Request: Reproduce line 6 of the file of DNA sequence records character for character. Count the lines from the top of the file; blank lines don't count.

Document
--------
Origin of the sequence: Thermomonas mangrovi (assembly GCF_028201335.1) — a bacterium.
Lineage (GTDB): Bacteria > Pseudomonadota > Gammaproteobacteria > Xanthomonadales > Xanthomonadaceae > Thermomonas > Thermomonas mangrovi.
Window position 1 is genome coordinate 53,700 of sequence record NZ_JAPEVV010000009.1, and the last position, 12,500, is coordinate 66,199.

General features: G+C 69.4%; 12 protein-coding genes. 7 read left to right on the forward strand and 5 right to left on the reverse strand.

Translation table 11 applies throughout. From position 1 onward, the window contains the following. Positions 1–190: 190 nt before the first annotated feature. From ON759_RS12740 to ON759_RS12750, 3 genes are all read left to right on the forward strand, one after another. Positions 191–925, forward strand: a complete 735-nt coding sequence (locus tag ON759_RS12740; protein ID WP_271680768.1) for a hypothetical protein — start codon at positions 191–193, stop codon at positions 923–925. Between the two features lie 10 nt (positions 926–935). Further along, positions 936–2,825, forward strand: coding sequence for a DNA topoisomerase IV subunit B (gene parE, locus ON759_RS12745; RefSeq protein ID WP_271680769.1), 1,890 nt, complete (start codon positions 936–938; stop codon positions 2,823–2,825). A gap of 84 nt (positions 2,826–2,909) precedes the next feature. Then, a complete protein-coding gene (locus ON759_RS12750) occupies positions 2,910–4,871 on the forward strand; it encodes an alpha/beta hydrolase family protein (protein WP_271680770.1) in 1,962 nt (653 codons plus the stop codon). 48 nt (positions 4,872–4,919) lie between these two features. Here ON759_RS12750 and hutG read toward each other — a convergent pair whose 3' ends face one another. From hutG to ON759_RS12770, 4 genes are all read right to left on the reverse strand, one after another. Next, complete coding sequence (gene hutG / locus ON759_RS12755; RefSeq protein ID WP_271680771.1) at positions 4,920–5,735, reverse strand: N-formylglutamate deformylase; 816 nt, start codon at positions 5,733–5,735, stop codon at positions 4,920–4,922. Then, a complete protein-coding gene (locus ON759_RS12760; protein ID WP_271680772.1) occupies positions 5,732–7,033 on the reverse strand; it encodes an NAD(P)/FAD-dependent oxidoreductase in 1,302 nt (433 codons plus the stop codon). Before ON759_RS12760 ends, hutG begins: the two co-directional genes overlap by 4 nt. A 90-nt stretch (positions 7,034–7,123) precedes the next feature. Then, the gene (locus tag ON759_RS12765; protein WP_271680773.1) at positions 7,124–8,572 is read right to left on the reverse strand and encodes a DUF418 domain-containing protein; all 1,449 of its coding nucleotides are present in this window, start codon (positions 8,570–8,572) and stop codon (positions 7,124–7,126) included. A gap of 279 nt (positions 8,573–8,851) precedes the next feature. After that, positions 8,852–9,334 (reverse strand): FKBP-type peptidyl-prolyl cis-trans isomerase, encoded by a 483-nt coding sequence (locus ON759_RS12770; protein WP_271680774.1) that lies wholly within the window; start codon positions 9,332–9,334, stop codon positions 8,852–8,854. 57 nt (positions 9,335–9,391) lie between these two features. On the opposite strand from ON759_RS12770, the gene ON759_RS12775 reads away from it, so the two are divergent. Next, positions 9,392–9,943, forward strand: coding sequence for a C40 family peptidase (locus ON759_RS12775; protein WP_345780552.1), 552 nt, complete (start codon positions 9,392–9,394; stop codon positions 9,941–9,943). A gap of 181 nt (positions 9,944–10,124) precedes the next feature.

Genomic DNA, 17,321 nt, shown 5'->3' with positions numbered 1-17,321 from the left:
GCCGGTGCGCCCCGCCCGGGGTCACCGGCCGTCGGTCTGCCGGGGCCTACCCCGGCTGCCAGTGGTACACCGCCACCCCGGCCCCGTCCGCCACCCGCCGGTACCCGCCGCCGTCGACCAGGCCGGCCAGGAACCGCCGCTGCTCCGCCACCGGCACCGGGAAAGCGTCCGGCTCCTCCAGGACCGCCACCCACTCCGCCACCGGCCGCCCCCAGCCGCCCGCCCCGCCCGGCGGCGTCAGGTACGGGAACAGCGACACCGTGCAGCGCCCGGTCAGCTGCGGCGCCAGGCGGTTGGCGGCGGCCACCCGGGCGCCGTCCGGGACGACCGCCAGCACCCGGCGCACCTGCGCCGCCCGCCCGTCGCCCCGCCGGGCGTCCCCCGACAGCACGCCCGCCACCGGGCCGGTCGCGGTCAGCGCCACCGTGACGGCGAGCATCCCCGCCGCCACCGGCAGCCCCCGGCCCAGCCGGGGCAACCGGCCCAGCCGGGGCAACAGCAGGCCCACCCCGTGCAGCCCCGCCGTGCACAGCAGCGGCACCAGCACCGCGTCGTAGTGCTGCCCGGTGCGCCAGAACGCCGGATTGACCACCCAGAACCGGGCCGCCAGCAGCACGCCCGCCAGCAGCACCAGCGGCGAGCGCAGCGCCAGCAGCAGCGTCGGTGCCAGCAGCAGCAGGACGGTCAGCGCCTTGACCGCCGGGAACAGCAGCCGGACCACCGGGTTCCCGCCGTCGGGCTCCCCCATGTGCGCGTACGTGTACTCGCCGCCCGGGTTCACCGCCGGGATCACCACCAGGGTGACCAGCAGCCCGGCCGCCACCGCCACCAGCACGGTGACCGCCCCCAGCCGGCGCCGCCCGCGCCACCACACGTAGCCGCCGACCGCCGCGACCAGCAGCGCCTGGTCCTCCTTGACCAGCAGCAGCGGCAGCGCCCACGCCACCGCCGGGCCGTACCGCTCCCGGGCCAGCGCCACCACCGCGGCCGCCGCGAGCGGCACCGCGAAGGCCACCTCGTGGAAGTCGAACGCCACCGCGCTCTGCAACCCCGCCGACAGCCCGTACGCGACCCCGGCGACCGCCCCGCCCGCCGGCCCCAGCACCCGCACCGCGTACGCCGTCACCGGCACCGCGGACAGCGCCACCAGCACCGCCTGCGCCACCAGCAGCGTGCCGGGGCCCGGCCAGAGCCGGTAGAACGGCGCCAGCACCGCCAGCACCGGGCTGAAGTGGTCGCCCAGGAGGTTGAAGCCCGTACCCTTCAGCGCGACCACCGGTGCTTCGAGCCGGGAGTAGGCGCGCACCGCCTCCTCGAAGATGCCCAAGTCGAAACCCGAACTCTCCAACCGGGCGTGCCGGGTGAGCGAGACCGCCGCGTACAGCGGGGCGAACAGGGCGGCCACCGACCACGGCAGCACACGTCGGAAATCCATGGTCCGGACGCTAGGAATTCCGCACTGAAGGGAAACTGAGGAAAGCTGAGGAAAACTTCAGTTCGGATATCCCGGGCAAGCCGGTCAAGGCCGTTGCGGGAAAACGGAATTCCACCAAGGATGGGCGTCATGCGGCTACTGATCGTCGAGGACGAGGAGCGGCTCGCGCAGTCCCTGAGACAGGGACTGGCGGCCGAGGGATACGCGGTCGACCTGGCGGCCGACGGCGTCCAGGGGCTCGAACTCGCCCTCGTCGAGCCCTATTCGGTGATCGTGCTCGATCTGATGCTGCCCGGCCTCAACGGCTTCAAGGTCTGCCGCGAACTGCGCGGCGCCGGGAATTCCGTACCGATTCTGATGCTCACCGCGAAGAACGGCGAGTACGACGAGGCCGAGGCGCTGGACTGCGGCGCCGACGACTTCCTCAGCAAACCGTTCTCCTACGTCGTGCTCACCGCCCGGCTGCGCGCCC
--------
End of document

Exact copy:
Genomic DNA, 17,321 nt, shown 5'->3' with positions numbered 1-17,321 from the left: